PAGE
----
Most cloned animals born on a farm, outside a veterinary hospital, have little chance of surviving. Those animals that manage to survive until birth are likely to suffer a wide range of health defects and deformities including: enlarged tongues; squashed faces; intestinal blockages; immune deficiencies; diabetes; high rates of heart and lung damage; kidney failure; and brain abnormalities
Or, as Rudolph Jaenisch of the Whitehead Institute has noted, "cloned animals have major dysregulation of multiple genes, so they are not normal at all." Sound tasty, eh? Let's just hope that it doesn't take the USDA two years to figure out that it’s probably not the best idea to eat this stuff. 

More media coverage of surrogacy outsourcing

Posted by Marcy Darnovsky on February 21st, 2008

US popular media's fascination with the "rent-a-womb" boom in India continues with a segment Wednesday morning on NBC's The Today Show, the highest-rated morning news and talk show in the United States since 1996.

The Today segment features a US couple from Texas whose surrogacy arrangement involves an on-line medical tourism company and a fertility unit in a large hospital in Pune, India. It includes a brief remark by a young woman serving as a surrogate, who affirms that the money she'll earn (about $7000) is what motivates her, and a longer interview with the contracting couple, who affirm that the money they'll save (about $50,000) is what motivates them.

Today's correspondent mentions "ethical questions" raised by surrogacy outsourcing - which, she reports, has grown to a half-billion dollar industry in India - and refers to unnamed "critics" who point out that the practice is completely unregulated by the Indian government, and that the infant mortality rate in India is 69 times higher than it is in the United States. She even gives a few seconds to Columbia University ethicist Robert Klitzman, who raises concerns about "psychological risks" and the lack of data on "medical problems and complications" that surrogates might experience.

She doesn't mention that the Texas couple's surrogate is carrying twins, which according to a policy mentioned on the website of the medical tourism company they used, means that she'll be required to have a Caesarean.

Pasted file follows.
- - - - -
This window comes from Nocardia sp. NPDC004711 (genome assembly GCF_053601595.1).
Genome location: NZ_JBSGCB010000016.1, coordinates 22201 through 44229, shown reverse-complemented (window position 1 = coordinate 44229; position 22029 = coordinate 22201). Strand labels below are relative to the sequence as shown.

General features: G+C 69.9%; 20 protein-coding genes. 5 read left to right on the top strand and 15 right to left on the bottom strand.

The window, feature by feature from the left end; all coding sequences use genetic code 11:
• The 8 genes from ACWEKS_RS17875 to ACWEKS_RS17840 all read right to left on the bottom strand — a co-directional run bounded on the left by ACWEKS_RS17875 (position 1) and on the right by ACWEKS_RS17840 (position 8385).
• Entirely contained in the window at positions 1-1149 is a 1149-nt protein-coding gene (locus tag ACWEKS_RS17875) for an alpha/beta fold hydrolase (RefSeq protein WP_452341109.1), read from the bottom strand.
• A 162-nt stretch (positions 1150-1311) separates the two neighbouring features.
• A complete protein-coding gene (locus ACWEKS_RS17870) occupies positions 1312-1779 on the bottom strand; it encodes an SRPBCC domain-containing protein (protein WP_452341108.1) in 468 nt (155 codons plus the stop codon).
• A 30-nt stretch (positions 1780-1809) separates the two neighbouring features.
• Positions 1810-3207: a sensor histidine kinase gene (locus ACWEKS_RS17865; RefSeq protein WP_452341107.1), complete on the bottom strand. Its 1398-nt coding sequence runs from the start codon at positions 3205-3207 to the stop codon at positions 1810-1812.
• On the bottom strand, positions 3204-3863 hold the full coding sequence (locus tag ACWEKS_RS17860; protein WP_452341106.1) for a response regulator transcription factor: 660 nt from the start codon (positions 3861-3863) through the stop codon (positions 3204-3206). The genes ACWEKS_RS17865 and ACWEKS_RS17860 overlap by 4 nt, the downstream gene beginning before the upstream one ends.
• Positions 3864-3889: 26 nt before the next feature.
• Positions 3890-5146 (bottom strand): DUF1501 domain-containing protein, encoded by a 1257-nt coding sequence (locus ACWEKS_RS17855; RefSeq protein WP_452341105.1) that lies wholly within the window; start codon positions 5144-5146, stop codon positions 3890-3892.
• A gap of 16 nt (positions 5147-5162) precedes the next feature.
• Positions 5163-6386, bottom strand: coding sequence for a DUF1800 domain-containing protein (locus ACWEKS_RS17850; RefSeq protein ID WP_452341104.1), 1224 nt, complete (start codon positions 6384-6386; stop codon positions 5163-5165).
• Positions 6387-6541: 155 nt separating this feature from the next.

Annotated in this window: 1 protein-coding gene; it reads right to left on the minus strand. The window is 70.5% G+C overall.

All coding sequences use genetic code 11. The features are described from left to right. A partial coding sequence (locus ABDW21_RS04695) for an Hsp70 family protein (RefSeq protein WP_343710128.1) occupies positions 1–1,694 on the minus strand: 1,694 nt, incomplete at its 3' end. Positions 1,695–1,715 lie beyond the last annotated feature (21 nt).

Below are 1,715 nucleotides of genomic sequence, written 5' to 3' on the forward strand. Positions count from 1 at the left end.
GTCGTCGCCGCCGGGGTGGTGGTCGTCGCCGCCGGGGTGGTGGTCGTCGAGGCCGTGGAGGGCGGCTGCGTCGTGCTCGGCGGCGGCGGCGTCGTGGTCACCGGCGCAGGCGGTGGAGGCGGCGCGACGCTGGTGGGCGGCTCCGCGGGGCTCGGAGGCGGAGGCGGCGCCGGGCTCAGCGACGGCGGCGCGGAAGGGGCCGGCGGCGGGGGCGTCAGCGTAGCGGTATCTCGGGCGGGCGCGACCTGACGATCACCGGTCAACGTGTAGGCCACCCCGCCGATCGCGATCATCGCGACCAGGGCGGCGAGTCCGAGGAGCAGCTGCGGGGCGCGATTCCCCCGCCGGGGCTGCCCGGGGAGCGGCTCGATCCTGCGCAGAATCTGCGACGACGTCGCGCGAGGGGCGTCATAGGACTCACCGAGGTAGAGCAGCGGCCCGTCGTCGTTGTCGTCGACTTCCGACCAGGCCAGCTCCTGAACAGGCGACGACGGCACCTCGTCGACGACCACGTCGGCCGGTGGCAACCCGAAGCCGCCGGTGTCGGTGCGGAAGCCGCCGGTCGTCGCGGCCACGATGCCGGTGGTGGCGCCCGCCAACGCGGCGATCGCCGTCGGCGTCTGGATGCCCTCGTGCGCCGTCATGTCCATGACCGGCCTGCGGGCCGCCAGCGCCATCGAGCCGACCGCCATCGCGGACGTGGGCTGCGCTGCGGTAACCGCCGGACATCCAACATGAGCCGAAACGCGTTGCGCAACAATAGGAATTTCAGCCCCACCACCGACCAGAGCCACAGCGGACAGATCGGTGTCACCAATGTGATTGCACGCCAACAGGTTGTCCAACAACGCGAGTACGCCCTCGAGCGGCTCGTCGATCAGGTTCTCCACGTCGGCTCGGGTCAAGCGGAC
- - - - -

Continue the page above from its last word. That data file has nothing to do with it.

As in many other US accounts of surrogacy in India, the overall tone is upbeat and approving. A successfully established pregnancy is described as "the beginning of a new life" and "a new beginning" for the surrogate. At least as much attention is given to the intended parents' inconveniences as to the surrogates' emotional, social, and physical challenges. And the segment's wrap-up is Today co-host Matt Lauer breezily wishing the Texas couple "congratulations and good luck."

Previously on Biopolitical Times:

Big Bucks Become Bigger at CIRM

Posted by Jesse Reynolds on February 19th, 2008

While publicly funded with taxpayer dollars, the California stem cell research agency is exempt from many of the norms of state governance. One example is that it sets the salaries of its employees on its own, instead of using the civil service pay scale. The California Institute for Regenerative Medicine drew criticism early on when it disclosed that its staff salaries would range from $125,000 to $400,000 annually. As a reference point, the state's governor is offered $175,000. Now, the CIRM's leadership is looking to up those numbers, with the top end reaching $620,000.

For now, this is a range of possible salaries, and not yet actual paychecks. But given the lack of accountability to voters or their representatives, there's little doubt that salaries will catch up with these potential ranges.

Given the dire condition of the state's budget and the recent pay scandal at the University of California, this move will only attract more criticism for the California Institute for Regenerative Medicine. If the compensation sums skyrocket according to the CIRM's plan, calls for its termination, such as the recent editorial in Investor's Business Daily, would likely grow more common.

Previously on Biopolitical Times;